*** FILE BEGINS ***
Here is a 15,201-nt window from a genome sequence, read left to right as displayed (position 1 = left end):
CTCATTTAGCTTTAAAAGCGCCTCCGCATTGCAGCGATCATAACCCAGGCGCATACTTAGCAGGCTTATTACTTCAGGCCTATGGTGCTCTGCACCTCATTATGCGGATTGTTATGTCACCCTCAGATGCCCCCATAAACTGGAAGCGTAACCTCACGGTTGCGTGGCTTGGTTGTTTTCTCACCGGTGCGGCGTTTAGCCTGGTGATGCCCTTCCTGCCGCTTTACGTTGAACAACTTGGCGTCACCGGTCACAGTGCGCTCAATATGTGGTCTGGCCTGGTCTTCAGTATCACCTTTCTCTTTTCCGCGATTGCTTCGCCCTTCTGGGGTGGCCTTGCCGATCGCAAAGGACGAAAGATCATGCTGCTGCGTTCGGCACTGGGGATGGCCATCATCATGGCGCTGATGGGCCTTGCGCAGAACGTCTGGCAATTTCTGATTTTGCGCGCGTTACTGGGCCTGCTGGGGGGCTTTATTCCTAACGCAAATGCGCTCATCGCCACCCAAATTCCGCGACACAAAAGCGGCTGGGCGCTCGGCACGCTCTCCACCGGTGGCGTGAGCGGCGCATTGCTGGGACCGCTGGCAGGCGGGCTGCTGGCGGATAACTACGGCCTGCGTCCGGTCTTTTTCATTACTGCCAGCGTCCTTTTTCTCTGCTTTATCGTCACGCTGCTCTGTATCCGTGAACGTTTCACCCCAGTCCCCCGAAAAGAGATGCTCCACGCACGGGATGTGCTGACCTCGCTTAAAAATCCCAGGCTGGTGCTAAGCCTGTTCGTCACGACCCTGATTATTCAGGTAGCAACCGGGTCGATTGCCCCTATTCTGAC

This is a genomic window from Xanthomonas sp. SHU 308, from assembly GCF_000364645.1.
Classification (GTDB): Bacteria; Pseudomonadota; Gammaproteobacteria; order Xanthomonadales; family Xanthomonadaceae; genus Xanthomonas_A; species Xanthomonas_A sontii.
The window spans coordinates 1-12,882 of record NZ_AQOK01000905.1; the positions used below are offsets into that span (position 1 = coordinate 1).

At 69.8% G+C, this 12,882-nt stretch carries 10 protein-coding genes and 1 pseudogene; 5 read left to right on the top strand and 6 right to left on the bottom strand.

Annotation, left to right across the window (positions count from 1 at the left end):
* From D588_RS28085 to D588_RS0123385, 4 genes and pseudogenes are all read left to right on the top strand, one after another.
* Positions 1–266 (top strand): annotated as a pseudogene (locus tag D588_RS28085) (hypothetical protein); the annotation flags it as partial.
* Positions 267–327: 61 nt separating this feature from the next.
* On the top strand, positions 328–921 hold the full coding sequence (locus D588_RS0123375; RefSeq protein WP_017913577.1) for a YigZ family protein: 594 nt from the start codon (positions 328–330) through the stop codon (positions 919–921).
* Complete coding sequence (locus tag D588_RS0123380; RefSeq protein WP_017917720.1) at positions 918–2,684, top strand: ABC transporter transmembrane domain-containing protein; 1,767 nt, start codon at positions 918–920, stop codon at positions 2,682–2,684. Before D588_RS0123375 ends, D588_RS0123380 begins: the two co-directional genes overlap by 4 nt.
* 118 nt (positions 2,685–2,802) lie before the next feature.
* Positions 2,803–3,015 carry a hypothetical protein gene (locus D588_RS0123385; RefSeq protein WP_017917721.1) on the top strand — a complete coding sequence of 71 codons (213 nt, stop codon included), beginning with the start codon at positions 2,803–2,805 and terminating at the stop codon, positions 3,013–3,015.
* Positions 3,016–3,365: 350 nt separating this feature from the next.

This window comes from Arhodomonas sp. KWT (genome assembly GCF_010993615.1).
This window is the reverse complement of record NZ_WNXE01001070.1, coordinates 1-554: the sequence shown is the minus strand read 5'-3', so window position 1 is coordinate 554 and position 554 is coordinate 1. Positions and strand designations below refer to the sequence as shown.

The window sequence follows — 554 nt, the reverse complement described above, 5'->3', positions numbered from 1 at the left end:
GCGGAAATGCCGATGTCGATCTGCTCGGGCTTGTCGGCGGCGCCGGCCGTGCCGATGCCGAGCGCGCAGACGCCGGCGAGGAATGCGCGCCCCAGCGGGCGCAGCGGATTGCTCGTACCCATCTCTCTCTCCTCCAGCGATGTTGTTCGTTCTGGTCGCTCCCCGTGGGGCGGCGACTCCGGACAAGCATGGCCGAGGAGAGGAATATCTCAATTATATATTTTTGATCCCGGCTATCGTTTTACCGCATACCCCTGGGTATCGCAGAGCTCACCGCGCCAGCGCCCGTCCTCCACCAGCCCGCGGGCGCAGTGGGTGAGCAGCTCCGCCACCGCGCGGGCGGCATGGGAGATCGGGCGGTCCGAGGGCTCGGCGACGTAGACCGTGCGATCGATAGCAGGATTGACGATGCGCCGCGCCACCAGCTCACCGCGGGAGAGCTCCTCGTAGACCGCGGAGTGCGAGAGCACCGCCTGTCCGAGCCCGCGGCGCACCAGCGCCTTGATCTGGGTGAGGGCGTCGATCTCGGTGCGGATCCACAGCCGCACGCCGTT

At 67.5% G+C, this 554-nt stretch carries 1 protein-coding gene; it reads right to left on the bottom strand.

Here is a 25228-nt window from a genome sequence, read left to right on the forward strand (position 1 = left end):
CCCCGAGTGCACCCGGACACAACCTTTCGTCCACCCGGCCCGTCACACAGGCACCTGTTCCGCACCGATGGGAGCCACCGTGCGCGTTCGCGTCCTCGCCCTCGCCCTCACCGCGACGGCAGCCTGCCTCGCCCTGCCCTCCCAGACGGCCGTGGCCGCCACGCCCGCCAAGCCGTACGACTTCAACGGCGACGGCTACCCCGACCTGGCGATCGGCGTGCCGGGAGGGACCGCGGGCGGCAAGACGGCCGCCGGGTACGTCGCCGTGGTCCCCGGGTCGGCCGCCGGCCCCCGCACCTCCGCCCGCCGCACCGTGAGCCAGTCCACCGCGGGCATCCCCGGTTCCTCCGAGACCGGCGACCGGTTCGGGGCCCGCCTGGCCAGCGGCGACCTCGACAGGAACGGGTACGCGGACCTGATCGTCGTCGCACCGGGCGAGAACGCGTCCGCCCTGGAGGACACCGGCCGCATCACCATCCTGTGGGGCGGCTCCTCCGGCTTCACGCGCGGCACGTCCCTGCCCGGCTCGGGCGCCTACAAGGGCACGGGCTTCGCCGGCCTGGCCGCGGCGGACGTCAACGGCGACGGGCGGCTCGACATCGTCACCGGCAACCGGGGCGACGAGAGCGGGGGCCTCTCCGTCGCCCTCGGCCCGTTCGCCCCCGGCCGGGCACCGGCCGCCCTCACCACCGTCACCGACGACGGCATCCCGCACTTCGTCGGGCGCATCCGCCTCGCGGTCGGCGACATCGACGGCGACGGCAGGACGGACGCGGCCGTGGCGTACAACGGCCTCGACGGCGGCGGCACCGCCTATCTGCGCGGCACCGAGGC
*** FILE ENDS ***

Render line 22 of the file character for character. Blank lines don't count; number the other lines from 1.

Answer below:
CCCCGAGTGCACCCGGACACAACCTTTCGTCCACCCGGCCCGTCACACAGGCACCTGTTCCGCACCGATGGGAGCCACCGTGCGCGTTCGCGTCCTCGCCCTCGCCCTCACCGCGACGGCAGCCTGCCTCGCCCTGCCCTCCCAGACGGCCGTGGCCGCCACGCCCGCCAAGCCGTACGACTTCAACGGCGACGGCTACCCCGACCTGGCGATCGGCGTGCCGGGAGGGACCGCGGGCGGCAAGACGGCCGCCGGGTACGTCGCCGTGGTCCCCGGGTCGGCCGCCGGCCCCCGCACCTCCGCCCGCCGCACCGTGAGCCAGTCCACCGCGGGCATCCCCGGTTCCTCCGAGACCGGCGACCGGTTCGGGGCCCGCCTGGCCAGCGGCGACCTCGACAGGAACGGGTACGCGGACCTGATCGTCGTCGCACCGGGCGAGAACGCGTCCGCCCTGGAGGACACCGGCCGCATCACCATCCTGTGGGGCGGCTCCTCCGGCTTCACGCGCGGCACGTCCCTGCCCGGCTCGGGCGCCTACAAGGGCACGGGCTTCGCCGGCCTGGCCGCGGCGGACGTCAACGGCGACGGGCGGCTCGACATCGTCACCGGCAACCGGGGCGACGAGAGCGGGGGCCTCTCCGTCGCCCTCGGCCCGTTCGCCCCCGGCCGGGCACCGGCCGCCCTCACCACCGTCACCGACGACGGCATCCCGCACTTCGTCGGGCGCATCCGCCTCGCGGTCGGCGACATCGACGGCGACGGCAGGACGGACGCGGCCGTGGCGTACAACGGCCTCGACGGCGGCGGCACCGCCTATCTGCGCGGCACCGAGGC